Important Warning

Update July 2016: This Tech Preview documentation from March 2016 is outdated and deprecated. Please use the latest Confluent Platform documentation instead.

Data Serialization and Evolution

When sending data over the network or storing it in a file, we need a way to encode the data into bytes. The area of data serialization has a long history, but has evolved quite a bit over the last few years. People started with programming language specific serialization such as Java serialization, which makes consuming the data in other languages inconvenient. People then moved to language agnostic formats such as JSON. However, formats like JSON lack a strictly defined format, which has two drawbacks. First, they are verbose because field names and type information have to be explicitly represented in the serialized format. Second, the lack of structure makes consuming data in these formats more challenging because fields can be arbitrarily added or removed.

More recently, a few cross-language serialization libraries have emerged that require the data structure to be formally defined by some sort of schemas. These libraries include Thrift , Protocol Buffer and Avro . The advantage of having a schema is that it clearly specifies the structure, the type and the meaning (through documentation) of the data. With a schema, data can also be encoded more efficiently. Among those schema-aware serialization libraries, we particularly recommend Avro because the authors have put in more thoughts on how to evolve the schemas. Next, we briefly introduce Avro and how it can be used to support typical schema evolution.

Avro

An Avro schema defines the data structure in a JSON format. The following is an example Avro schema that specifies a user record with two fields: name and favorite_number of type string and int, respectively.

{"namespace": "example.avro",
 "type": "record",
 "name": "user",
 "fields": [
     {"name": "name", "type": "string"},
     {"name": "favorite_number",  "type": "int"}
 ]
}

One of the interesting things about Avro is that it not only requires a schema during data serialization, but also during data deserialization. Because the schema is provided at decoding time, metadata such as the field names don’t have to be explicitly encoded in the data. This makes the binary encoding of Avro data very compact.

An important aspect of data management is schema evolution. After the initial schema is defined, applications may need to evolve it over time. When this happens, it’s critical for the downstream consumers to be able to handle data encoded with both the old and the new schema seamlessly. This is an area that tends to be overlooked. However, without thinking through this carefully, people often pay the cost later on.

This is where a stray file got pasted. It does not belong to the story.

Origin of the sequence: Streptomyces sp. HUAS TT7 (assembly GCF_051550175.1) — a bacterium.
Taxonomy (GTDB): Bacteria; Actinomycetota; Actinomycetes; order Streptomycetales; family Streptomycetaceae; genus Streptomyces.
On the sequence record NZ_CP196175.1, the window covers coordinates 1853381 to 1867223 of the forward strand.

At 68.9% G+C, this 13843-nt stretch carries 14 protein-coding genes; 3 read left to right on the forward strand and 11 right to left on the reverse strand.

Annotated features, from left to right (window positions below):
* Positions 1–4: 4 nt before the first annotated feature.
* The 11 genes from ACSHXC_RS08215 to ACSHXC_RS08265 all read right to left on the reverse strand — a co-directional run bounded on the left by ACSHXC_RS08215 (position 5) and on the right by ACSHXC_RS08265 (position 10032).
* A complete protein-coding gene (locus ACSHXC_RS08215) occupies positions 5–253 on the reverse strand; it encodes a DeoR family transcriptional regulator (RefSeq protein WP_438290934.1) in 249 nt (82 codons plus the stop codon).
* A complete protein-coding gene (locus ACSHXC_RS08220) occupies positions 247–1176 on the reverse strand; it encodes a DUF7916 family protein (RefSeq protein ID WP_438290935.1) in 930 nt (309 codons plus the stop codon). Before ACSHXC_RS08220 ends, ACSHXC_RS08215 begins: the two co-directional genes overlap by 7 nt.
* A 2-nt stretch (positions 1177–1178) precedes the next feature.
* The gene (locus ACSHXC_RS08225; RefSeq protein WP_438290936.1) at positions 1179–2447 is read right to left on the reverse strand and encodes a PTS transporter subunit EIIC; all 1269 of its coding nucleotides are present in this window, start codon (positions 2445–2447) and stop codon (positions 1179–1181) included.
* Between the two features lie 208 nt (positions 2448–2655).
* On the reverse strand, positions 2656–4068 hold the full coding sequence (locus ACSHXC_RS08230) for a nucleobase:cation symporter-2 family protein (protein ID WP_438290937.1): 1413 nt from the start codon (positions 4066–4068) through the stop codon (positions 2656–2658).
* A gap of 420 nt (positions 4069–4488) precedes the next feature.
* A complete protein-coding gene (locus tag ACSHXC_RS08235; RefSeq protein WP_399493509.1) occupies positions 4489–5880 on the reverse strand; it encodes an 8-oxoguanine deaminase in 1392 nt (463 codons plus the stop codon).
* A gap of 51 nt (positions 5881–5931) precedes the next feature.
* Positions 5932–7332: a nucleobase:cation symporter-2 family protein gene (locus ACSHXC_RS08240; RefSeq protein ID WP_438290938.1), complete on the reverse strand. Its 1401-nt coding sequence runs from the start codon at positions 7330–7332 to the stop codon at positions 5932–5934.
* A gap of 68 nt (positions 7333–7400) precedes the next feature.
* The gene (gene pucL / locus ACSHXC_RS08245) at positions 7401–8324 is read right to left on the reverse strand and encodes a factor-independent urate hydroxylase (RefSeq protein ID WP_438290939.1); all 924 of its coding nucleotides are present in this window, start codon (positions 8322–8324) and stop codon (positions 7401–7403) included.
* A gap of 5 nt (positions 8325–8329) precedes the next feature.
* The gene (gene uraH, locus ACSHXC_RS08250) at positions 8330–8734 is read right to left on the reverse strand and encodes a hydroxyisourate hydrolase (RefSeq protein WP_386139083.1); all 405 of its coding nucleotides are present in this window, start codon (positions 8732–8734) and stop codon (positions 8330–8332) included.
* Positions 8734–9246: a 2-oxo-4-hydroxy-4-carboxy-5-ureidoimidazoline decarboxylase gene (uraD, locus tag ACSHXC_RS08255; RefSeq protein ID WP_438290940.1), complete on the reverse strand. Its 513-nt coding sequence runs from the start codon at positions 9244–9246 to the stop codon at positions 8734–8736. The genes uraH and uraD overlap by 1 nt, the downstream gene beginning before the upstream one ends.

There are three common patterns of schema evolution: backward compatibility, forward compatibility, and full compatibility.

Backward Compatibility

First, consider the case where all the data is loaded into HDFS and we want to run SQL queries (e.g., using Apache Hive) over all the data. To support this kind of use case, we can evolve the schemas in a backward compatible way: data encoded with the old schema can be read with the newer schema. Avro has a set of rules on what changes are allowed in the new schema for it to be backward compatible. If all schemas are evolved in a backward compatible way, we can always use the latest schema to query all the data uniformly. For example, an application can evolve the previous user schema to the following by adding a new field favorite_color.

{"namespace": "example.avro",
 "type": "record",
 "name": "user",
 "fields": [
     {"name": "name", "type": "string"},
     {"name": "favorite_number",  "type": "int"},
     {"name": "favorite_color", "type": "string", "default": "green"}
 ]
}

Note that the new field has a default value “green”. This allows data encoded with the old schema to be read with the new one. The default value specified in the new schema will be used for the missing field when deserializing the data encoded with the old schema. Had the default value been ommitted in the new field, the new schema would not be backward compatible with the old one since it’s not clear what value should be assigned to the new field, which is missing in the old data.

Forward Compatibility

Second, consider another use case where a consumer has application logic tied to a particular version of the schema. When the schema evolves, the application logic may not be updated immediately. Therefore, we need to be able to project data with newer schemas onto the schema that the application understands. To support this use case, we can evolve the schemas in a forward compatible way: data encoded with the new schema can be read with the old schema. For example, the above new user schema is also forward compatible with the old one. When projecting data written with the new schema to the old one, the new field is simply dropped. Had the new schema dropped the field favorite_color, it would not be forward compatibile with the original user schema since we wouldn’t know how to fill in the value for favorite_color for the new data.

Full Compatibility

Finally, to support both previous use cases on the same data, we can evolve the schemas in a full compatible way: old data can be read with the new schema and new data can also be read with the old schema.

As you can see, when using Avro, one of the most important things is to manage its schemas and reason about how those schemas should evolve. Confluent’s Schema Registry is built for exactly that purpose. You can find out the details on how we use it to store Avro schemas and enforce certain compatibility rules during schema evolution by looking at the Schema Registry API Reference.